How long have I been standing here?  The sun has dipped lower and is kissing the tops of the waves.  The light is starting to fade, and the pebbles are losing their energy.  I can still make out the waves as they continue to edge towards the chair.  I consider moving it but instead I remain where I am.  I wonder how long it will take for the waves to reach the polished wood, to start its wet rise.  I wonder how long it will take for the waves to reach the seat of the chair, to flow over its woven top.  I wonder how long it will take for the waves to tug the legs free of the pebbles and rush backwards, backwards out into the wide, open sea.  I wonder if I should sit on the chair.

I keep my hands on the curved wood, gently rocking and feeling the stones shift under my feet.  I don’t know this chair. I don’t know who put it there. Maybe it was Mary-Jane.

Poem A Day May: Day 5

Day 5: Time for an ekphrastic poetry prompt. Write a poem in response to Grayson Perry’s ‘Vote Alan Measles for God’. I researched the artist and learned that he created a fantasy life involving his teddy bear who became something of a “father-figure”.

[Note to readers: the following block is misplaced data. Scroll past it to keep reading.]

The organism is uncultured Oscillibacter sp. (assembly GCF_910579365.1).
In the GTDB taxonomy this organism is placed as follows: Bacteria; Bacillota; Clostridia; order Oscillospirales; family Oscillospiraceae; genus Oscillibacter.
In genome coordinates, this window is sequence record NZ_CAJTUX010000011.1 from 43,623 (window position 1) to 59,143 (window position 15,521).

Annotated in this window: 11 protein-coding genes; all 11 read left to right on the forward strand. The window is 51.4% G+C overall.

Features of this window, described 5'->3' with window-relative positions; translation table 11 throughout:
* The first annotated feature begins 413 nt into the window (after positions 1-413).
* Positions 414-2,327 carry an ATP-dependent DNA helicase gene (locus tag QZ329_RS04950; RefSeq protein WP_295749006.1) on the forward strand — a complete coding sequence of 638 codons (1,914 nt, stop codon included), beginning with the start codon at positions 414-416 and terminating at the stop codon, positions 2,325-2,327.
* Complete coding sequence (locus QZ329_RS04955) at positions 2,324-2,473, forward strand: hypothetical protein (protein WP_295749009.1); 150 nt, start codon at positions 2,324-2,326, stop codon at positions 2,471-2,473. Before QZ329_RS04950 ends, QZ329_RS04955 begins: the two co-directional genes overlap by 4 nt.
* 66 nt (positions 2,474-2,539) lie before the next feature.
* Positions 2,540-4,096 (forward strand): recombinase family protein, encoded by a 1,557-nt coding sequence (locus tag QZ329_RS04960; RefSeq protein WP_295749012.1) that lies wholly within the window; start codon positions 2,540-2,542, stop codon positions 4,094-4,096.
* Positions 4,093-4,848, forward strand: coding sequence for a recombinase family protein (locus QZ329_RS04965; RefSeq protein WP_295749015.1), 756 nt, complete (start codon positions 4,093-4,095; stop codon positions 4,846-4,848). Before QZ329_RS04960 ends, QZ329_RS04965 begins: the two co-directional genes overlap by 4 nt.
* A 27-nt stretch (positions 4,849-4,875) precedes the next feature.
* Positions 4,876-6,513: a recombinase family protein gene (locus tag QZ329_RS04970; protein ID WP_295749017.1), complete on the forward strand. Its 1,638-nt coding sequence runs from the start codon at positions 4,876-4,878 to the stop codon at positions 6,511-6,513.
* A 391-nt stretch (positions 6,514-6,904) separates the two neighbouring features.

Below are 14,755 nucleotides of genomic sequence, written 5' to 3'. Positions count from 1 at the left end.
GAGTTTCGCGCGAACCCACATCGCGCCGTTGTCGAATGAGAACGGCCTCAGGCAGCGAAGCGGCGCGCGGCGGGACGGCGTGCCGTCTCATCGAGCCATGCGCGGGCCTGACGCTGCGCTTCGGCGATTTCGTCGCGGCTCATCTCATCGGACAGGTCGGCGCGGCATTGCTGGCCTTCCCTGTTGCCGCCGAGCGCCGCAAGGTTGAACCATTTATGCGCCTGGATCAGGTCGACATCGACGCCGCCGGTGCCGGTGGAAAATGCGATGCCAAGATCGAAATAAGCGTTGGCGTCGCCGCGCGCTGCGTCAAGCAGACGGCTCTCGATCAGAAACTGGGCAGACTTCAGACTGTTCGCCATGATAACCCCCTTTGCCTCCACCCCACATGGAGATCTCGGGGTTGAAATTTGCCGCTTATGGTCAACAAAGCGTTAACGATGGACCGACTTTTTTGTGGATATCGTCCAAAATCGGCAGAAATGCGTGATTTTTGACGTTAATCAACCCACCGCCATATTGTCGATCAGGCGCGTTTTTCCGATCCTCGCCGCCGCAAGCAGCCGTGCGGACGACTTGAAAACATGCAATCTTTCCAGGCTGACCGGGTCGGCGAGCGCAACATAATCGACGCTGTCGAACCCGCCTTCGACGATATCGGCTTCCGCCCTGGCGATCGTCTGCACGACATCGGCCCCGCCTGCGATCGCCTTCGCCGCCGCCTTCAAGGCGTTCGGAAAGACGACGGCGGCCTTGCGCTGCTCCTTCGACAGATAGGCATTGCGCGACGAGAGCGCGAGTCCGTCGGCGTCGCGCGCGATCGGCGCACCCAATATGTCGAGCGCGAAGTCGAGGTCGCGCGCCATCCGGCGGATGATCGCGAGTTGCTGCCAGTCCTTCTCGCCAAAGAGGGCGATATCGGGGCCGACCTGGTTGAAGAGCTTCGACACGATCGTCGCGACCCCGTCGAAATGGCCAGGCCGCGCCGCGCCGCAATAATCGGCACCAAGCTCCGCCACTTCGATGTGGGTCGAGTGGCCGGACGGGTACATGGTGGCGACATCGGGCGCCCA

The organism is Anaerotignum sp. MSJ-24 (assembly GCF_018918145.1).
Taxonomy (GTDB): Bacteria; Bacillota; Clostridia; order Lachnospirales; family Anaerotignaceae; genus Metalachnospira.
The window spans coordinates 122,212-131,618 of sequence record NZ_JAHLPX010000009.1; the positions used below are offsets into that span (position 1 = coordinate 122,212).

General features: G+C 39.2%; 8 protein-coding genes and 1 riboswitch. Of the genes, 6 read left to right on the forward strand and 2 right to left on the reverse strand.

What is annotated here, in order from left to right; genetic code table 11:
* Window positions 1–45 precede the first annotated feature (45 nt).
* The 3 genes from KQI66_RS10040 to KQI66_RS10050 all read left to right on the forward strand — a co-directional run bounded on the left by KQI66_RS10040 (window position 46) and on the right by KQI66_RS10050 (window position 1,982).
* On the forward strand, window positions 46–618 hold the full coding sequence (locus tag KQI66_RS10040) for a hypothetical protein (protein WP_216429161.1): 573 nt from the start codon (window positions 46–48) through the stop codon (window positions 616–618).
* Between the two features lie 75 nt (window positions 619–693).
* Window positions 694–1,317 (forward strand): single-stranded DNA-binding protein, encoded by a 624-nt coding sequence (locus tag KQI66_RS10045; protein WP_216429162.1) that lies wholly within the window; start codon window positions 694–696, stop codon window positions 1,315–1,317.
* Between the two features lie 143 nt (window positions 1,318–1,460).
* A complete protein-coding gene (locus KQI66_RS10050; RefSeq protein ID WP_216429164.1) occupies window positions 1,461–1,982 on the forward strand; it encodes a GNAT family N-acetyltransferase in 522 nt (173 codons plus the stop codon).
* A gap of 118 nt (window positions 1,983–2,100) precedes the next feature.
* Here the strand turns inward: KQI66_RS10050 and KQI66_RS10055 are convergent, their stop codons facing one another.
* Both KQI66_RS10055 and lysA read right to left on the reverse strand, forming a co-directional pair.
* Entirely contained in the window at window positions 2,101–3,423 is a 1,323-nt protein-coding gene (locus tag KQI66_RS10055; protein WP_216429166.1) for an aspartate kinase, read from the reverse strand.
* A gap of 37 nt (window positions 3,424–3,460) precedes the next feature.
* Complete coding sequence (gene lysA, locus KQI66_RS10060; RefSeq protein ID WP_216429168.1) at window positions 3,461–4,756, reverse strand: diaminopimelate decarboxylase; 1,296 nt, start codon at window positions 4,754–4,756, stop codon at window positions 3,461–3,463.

Alan Measles

He sits on the end of my bed

Innocently inanimate by day.

Floppy limbed and softly napped.

Eyes embroidered and unseeing.


But night.

The house is quiet.

And dark.


Alan Measles awakes.

Eyes open and glaring red

Slashing teeth snapping at the dark air.

I look out from under the covers and he’s standing in front of my face

So close I can feel the heat from his fur.

His claws flash past my cheek and I think I can feel a scratch

Think I can feel a trickle of blood

But I daren’t move to feel it.

I can see something grasped in his fist.

Metal. Glass. A needle. A plunger.

He moves closer, waving the syringe menacingly.

Ready to inject me with its horrific virus.

Ready to infect me with the appalling life threatening disease of adulthood.

I clutch the sheets tighter.


I begin to whimper.

I don’t want to grow up.

Not yet.


Morning comes.

He sits on the end of my bed.

Floppy limbed and softly napped.

Eyes embroidered but all-seeing.


Poem A Day May: Day 4

Poem A Day May: Day 4
Write a poem from the point of view of a favourite character from a film or book.
(A lighthearted draft)

The Edge of Reason

Do NOT snigger as I totter